Bril­liant white flow­ers give melaleuca linari­ifo­lia its com­mon name of Snow in Sum­mer. Its height ranges from five to 10m with a dense crown of soft, pale green fo­liage, each leaf lin­ear in shape. From a dis­tance, it’s a sea of white, fluffy, brush-like flow­ers, but close up the fra­grant flow­ers are com­plex, with bun­dles of 30 to 60 massed sta­mens em­a­nat­ing from each flo­ral tube. After flow­er­ing, the tiny seeds de­velop in woody cap­sules along the branches.

The trunk of Snow in Sum­mer is an­other fea­ture. It has soft, spongy, al­most white pa­per bark – the orig­i­nal slow-cooker used by Abo­rig­i­nal Aus­tralians. Strips of bark were placed over slow-burn­ing em­bers, fish or meat added be­fore an­other bark layer, then cov­ered in soil or sand and cooked slowly.

Snow in Sum­mer is one of about 300 melaleuca species, al­most all en­demic to Aus­tralia. They are a habi­tat and food source for birds, na­tive bees, but­ter­flies and small mam­mals.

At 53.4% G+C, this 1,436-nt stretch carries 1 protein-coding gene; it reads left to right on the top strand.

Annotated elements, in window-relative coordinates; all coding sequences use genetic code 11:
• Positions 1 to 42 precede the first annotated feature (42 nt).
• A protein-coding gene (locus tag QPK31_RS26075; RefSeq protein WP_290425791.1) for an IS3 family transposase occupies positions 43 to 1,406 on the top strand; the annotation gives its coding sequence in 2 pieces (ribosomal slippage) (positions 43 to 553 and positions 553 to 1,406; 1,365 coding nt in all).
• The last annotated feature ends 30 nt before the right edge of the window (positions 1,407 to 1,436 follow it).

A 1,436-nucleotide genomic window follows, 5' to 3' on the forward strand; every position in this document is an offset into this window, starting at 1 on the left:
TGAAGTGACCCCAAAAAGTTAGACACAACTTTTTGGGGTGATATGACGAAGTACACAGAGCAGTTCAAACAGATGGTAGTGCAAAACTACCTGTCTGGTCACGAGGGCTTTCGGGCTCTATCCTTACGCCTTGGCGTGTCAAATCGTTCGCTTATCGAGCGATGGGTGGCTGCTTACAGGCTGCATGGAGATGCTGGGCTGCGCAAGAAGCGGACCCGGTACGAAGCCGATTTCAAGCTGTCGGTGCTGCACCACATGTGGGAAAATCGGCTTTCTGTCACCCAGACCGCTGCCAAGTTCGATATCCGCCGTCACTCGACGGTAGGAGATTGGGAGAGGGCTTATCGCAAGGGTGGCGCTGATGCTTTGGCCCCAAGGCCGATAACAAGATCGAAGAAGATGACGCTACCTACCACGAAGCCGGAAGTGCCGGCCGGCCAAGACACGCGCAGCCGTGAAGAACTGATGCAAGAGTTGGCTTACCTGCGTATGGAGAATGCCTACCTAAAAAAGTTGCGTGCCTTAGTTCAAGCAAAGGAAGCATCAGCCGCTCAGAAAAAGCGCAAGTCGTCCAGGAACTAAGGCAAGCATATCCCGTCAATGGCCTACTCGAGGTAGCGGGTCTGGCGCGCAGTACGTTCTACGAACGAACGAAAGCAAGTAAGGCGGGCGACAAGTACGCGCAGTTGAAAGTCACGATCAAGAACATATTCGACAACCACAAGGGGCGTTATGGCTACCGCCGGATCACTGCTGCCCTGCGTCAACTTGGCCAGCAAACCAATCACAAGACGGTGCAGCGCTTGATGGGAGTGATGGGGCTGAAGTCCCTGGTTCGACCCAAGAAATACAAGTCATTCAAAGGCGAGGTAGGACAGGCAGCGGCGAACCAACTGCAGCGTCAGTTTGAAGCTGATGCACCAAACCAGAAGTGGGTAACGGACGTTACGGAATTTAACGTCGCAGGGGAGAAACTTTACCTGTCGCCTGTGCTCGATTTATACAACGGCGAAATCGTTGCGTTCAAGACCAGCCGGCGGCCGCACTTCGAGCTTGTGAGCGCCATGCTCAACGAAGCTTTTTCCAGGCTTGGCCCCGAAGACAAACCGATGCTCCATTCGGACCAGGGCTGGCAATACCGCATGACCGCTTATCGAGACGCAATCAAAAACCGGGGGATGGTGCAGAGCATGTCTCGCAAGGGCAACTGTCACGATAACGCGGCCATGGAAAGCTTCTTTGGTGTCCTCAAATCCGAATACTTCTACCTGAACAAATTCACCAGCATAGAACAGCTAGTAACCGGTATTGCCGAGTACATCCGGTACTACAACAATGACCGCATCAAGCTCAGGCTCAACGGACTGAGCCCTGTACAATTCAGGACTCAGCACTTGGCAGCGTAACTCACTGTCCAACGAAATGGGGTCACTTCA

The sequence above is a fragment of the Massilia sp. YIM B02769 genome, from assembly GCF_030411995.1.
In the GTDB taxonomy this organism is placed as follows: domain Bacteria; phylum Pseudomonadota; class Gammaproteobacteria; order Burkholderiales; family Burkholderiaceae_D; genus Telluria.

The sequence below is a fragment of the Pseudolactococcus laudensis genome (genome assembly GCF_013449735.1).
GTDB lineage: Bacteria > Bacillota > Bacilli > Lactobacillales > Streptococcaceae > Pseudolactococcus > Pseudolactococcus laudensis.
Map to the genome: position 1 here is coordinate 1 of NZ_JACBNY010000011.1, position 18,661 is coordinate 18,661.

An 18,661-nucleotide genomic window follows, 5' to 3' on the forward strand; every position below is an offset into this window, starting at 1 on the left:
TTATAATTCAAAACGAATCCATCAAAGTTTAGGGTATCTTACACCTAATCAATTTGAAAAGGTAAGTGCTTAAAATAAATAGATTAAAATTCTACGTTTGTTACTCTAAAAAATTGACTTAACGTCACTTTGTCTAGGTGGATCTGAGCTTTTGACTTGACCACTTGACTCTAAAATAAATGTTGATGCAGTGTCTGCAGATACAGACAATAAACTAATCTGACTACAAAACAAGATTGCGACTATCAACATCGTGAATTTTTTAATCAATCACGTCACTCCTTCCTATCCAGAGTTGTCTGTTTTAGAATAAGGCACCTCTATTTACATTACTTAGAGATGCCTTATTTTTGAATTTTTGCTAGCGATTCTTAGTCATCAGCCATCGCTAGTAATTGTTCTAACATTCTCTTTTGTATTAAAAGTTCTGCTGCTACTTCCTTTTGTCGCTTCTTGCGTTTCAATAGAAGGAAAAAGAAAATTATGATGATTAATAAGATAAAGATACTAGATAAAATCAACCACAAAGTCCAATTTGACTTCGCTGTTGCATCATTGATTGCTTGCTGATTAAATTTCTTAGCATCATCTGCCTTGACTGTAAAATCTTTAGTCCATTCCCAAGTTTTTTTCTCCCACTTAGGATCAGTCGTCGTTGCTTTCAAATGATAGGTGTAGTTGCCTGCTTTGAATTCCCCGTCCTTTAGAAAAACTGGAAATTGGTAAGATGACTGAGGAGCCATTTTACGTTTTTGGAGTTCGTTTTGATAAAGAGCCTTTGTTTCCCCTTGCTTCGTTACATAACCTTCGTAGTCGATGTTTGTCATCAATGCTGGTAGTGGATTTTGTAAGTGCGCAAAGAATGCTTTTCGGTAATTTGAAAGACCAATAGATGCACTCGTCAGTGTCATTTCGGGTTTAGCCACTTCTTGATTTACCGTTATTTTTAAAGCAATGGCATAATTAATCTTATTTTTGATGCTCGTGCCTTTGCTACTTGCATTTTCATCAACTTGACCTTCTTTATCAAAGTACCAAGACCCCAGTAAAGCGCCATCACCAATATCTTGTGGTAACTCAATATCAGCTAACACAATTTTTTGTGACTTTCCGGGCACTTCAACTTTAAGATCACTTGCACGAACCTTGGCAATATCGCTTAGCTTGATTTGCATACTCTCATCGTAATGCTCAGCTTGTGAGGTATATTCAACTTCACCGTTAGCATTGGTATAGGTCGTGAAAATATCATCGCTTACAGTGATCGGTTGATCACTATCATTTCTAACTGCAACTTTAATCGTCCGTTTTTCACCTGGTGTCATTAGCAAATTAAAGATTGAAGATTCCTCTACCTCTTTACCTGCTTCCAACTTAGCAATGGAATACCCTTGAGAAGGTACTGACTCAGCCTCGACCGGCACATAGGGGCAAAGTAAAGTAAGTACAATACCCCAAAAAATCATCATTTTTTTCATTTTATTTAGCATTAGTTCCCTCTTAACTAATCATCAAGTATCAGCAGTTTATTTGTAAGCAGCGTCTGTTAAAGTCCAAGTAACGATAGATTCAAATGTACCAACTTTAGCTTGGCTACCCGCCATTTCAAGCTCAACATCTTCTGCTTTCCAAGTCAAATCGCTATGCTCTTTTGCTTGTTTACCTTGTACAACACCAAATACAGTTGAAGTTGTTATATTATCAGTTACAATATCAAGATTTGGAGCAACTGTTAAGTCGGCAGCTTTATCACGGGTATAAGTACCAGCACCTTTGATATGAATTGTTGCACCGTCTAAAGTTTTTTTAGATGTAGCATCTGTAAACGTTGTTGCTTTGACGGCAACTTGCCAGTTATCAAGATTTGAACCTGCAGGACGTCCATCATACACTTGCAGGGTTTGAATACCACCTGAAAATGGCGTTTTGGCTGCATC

For gar­dens with­out space for a tree, there are sev­eral cul­ti­vated shrub forms read­ily avail­able from most nurs­eries.

Melaleuca Claret Tops is the per­fect name for a 1.5m bushy shrub that de­vel­ops rich deep pink to red new growth and creamy flow­ers. It makes a won­der­ful screen, in­for­mal hedge or potted spec­i­men.

A re­cent ad­di­tion to the list of melaleuca linari­ifo­lia cul­ti­vars is Melaleuca Lit­tle Red, which as the name sug­gests, has bril­liant red new growth.

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